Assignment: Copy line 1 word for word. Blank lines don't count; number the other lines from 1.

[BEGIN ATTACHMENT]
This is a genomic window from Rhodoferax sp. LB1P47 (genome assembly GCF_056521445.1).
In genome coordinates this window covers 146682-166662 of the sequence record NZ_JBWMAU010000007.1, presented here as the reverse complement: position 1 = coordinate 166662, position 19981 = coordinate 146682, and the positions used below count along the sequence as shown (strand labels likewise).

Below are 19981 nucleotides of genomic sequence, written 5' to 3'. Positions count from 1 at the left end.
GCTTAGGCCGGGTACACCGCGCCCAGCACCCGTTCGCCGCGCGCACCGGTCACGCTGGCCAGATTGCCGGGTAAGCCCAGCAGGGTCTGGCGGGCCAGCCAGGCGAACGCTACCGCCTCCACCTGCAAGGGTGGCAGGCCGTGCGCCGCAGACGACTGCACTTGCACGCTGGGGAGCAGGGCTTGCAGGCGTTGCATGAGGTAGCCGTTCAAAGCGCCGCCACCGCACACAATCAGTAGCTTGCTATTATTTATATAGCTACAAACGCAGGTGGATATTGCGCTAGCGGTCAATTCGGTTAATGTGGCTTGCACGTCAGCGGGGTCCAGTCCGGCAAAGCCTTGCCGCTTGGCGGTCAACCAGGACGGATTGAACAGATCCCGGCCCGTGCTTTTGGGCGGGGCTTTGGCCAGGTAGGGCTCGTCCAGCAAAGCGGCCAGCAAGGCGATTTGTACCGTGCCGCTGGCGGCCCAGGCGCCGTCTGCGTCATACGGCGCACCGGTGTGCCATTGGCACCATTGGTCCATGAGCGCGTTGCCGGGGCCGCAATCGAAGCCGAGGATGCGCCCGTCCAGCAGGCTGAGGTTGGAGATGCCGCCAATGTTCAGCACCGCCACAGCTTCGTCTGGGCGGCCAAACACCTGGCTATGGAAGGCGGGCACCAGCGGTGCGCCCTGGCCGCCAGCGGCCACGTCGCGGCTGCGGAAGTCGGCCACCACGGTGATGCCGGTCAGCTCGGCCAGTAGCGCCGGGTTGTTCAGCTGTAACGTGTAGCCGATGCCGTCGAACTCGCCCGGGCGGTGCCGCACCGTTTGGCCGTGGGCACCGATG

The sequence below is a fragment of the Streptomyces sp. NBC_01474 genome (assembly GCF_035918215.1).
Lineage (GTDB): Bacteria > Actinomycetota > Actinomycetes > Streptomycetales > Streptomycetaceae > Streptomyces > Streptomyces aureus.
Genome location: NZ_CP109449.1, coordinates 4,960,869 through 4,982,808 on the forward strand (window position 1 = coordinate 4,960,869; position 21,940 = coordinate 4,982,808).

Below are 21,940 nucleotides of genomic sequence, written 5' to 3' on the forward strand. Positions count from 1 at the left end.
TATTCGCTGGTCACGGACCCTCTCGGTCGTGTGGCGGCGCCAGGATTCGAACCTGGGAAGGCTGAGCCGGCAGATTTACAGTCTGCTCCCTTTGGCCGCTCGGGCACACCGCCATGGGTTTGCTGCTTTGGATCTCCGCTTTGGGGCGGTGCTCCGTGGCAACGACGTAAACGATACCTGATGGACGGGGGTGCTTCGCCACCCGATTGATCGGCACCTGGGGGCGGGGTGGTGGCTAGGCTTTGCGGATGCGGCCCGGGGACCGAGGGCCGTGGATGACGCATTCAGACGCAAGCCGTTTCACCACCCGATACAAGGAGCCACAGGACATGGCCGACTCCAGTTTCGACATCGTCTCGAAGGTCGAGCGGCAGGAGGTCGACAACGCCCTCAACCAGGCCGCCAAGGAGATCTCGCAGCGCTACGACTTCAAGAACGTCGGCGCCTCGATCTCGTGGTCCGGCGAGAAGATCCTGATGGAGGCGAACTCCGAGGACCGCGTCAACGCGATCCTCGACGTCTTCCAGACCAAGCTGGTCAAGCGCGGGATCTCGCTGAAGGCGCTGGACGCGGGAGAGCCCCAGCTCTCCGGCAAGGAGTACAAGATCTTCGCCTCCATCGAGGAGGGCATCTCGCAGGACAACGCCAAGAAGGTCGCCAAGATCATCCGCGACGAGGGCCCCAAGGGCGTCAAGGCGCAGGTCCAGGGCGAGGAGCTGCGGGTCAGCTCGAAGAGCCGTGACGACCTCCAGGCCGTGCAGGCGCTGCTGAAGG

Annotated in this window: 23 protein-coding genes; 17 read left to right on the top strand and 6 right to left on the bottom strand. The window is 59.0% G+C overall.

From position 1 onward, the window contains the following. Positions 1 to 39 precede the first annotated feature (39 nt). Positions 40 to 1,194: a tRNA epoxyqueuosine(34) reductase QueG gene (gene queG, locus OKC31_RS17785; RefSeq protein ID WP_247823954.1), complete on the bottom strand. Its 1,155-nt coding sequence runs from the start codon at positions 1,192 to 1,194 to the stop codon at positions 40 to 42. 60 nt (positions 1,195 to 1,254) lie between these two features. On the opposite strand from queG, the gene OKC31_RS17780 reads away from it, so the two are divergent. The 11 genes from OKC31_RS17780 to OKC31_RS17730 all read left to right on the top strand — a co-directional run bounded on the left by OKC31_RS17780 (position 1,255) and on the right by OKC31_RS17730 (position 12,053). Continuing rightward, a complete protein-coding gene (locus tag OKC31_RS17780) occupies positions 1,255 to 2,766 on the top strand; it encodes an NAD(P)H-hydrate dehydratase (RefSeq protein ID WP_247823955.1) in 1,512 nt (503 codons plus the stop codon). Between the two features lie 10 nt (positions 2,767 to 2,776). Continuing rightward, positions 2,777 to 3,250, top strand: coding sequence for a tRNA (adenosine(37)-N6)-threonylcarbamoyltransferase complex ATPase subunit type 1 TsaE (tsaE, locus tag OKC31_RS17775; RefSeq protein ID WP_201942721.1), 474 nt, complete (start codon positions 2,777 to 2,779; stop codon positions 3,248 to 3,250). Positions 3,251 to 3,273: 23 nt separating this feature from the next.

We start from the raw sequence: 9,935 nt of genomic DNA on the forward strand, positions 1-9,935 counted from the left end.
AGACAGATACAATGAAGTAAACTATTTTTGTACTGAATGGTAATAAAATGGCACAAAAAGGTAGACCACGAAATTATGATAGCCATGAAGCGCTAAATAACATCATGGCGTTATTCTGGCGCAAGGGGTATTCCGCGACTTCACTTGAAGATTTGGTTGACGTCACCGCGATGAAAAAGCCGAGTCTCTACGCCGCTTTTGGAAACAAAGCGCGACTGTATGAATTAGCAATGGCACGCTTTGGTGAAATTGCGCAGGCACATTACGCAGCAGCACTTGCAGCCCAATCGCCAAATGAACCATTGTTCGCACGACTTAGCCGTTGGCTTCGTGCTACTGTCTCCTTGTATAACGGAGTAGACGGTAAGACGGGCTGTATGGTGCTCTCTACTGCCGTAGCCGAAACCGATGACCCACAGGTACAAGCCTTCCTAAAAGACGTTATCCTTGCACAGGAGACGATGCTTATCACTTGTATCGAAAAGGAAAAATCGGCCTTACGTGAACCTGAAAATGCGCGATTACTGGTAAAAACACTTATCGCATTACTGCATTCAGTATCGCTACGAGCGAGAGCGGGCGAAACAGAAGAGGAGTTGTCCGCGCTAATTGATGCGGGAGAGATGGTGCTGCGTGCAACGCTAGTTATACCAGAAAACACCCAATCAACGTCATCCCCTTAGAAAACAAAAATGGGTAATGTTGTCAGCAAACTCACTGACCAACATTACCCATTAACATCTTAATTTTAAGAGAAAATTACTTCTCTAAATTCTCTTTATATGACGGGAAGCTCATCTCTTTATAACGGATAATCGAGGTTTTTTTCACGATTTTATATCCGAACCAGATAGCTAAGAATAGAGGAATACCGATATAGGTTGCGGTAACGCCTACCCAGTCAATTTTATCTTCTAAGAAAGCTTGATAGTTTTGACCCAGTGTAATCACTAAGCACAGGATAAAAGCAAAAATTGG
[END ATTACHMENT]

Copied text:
This is a genomic window from Rhodoferax sp. LB1P47 (genome assembly GCF_056521445.1).